Art, Travel & Life in Italy & Europe

Our friselle in cookbook “Piatto Unico” by Toni Lydecker!

About two years ago I had the pleasure of meeting distinguished cookbook author Toni Lydecker and her husband while visiting at the lovely Il Poggiolo, the country home and vacation rental of a common friend in the Valdarno area. She was working on a new cookbook, she announced, and the topic was “piatto unico” – single servings that make a meal. Toni asked us for suggestions, but never did I think that our suggestion of friselle, a simple, southern italian summer food, would make it into the book.

The concept of the multi-course Italian meal, as my readers surely know, is reserved for special occasions (like Sunday lunch at my in-laws, or for Christmas Eve menus). More often we’ll just eat a “primo” (often rice or pasta based). The “piatto unico” actually has a historic role in Italian cooking, and is well suited to our current busy lifestyle. As the book summary explains:

The traditional, classic peasant style of cooking known as cucina povera features dishes that are well-balanced with ingredients emphasizing grains, legumes, and vegetables and smaller amounts of costly meat, seafood, and cheese. Piatti unici are also often associated with religious festivals or funerals, times when regular meal-making is interrupted and people rely instead on dishes that can be made in advance and reheated.

Tommaso and I suggested friselle as something we often make for a fast lunch in the summer – in fact, we bring it for picnics at the beach! Friselle are like dried out bagels cut in half, that you dip in water to soften, and then top with oil, tomatoes, and if you want also mozza or tuna. Toni has developed this into an actual recipe, check it out! In my version, the mini tomatoes are cut into 2-3 pieces and touch the bread first, which allows the bread to absorb the flavour and water of the tomato. Mozza I then add in cubes, though I prefer tuna.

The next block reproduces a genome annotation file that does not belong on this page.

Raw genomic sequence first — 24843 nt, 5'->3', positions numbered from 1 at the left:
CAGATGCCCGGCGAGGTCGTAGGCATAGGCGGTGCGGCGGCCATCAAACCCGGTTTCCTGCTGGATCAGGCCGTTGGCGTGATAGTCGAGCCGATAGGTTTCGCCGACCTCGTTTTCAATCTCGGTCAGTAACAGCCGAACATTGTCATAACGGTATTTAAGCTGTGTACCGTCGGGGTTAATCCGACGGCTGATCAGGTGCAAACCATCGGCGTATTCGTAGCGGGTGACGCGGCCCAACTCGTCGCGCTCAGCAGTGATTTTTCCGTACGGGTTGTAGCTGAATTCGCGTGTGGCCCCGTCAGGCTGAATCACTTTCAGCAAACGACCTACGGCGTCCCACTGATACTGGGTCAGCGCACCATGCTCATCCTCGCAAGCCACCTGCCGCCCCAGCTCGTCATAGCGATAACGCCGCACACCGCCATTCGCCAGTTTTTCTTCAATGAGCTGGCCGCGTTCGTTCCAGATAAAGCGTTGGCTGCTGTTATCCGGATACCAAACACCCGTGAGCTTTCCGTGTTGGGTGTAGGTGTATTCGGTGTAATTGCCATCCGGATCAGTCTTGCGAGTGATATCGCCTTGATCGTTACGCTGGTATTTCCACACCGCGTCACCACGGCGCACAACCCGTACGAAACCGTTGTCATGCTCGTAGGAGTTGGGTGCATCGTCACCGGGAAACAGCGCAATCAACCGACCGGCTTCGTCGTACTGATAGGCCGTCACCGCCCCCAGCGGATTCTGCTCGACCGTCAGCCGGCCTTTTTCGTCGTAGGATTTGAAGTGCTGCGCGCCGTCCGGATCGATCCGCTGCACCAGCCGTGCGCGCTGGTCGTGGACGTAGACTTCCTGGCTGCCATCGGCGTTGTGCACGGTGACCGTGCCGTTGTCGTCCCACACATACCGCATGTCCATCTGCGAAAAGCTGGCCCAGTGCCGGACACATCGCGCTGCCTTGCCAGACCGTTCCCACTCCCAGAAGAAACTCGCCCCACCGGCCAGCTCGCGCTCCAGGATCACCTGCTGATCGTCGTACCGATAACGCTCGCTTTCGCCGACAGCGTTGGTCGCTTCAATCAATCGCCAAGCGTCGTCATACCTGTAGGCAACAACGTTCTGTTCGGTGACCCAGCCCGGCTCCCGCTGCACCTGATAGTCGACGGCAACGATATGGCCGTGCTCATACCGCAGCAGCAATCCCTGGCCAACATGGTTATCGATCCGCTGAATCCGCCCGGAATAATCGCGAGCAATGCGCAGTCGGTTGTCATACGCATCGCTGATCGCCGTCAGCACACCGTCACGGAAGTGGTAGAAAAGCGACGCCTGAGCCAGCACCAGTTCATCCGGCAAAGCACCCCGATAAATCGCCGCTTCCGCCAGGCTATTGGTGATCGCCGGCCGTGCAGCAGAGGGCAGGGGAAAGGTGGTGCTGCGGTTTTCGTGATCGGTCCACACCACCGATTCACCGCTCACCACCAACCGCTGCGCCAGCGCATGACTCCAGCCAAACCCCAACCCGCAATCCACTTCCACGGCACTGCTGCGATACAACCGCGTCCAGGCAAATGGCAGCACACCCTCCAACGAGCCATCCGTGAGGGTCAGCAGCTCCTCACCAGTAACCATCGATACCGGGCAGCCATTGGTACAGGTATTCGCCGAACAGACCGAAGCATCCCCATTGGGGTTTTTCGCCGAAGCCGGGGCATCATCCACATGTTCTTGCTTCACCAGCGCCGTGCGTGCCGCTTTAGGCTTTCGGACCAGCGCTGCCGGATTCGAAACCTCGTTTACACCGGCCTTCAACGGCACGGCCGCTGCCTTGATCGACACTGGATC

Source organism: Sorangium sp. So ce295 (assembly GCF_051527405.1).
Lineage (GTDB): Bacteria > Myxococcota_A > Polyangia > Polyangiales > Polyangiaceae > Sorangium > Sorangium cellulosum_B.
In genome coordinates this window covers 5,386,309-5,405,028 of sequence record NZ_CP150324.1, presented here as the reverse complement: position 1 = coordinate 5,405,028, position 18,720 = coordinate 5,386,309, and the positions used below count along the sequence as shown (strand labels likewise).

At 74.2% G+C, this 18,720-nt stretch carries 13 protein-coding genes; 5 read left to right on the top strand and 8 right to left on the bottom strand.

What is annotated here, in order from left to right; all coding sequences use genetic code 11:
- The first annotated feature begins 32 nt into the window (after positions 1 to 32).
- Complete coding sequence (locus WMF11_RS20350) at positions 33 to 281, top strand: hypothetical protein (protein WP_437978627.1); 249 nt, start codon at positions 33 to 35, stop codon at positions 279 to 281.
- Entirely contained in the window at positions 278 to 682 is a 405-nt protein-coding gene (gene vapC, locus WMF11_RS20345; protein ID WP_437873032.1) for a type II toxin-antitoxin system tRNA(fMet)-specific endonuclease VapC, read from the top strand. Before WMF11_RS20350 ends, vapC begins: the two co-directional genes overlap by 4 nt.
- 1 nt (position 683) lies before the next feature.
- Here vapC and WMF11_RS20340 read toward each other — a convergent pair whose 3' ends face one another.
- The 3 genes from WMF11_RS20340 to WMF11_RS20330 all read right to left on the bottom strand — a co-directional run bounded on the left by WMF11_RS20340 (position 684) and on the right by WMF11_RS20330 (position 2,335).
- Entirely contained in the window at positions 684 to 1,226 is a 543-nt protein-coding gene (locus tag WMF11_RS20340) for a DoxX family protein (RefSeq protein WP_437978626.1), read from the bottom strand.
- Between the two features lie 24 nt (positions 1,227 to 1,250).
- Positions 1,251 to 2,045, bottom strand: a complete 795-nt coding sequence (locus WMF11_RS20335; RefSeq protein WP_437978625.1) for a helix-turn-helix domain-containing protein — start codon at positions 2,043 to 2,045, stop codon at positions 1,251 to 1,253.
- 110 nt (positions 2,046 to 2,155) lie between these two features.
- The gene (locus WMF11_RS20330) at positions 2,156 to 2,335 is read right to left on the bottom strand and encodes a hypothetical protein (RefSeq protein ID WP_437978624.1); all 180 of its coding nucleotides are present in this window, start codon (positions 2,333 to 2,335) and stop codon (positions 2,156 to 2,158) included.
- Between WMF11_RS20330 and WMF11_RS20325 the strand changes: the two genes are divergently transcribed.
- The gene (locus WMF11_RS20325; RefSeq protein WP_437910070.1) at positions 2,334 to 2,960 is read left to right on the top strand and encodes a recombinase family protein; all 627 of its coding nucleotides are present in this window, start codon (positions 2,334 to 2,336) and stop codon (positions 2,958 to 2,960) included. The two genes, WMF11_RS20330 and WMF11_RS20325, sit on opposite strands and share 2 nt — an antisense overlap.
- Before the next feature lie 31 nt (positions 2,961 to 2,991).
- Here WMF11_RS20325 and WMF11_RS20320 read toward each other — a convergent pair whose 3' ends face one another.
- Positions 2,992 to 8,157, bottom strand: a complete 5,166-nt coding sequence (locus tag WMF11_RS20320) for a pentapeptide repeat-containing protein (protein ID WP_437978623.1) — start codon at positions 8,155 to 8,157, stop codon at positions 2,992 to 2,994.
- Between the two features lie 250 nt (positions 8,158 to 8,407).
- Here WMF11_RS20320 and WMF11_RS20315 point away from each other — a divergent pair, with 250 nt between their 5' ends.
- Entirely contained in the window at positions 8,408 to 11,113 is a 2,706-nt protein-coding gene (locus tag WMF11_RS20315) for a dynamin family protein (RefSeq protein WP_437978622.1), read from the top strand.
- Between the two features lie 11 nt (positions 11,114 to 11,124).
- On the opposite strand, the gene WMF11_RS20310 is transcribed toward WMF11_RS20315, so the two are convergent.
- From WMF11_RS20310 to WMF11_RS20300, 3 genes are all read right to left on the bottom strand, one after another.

The book is one worth having if you’re looking for simple dinner ideas: it includes a substantial number of vegetarian options presented in eight chapters: Prime-Time Pastas; Minestroni and other Big, Bountiful Soups; Mostly Grains and Vegetables; Braises and Stews; Roasted, Grilled, or Sautéed; Insalatone and other Cold Plates; Eggs and Cheese; and Pizza and Panini.

Interested? buy Piatto Unico on amazon.com

Taglionlini with arugula pesto and cherry tomatoes, Photo: Tina Rupp

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By: arttrav

Alexandra Korey aka ArtTrav is a Florence-based art historian and arts marketing consultant.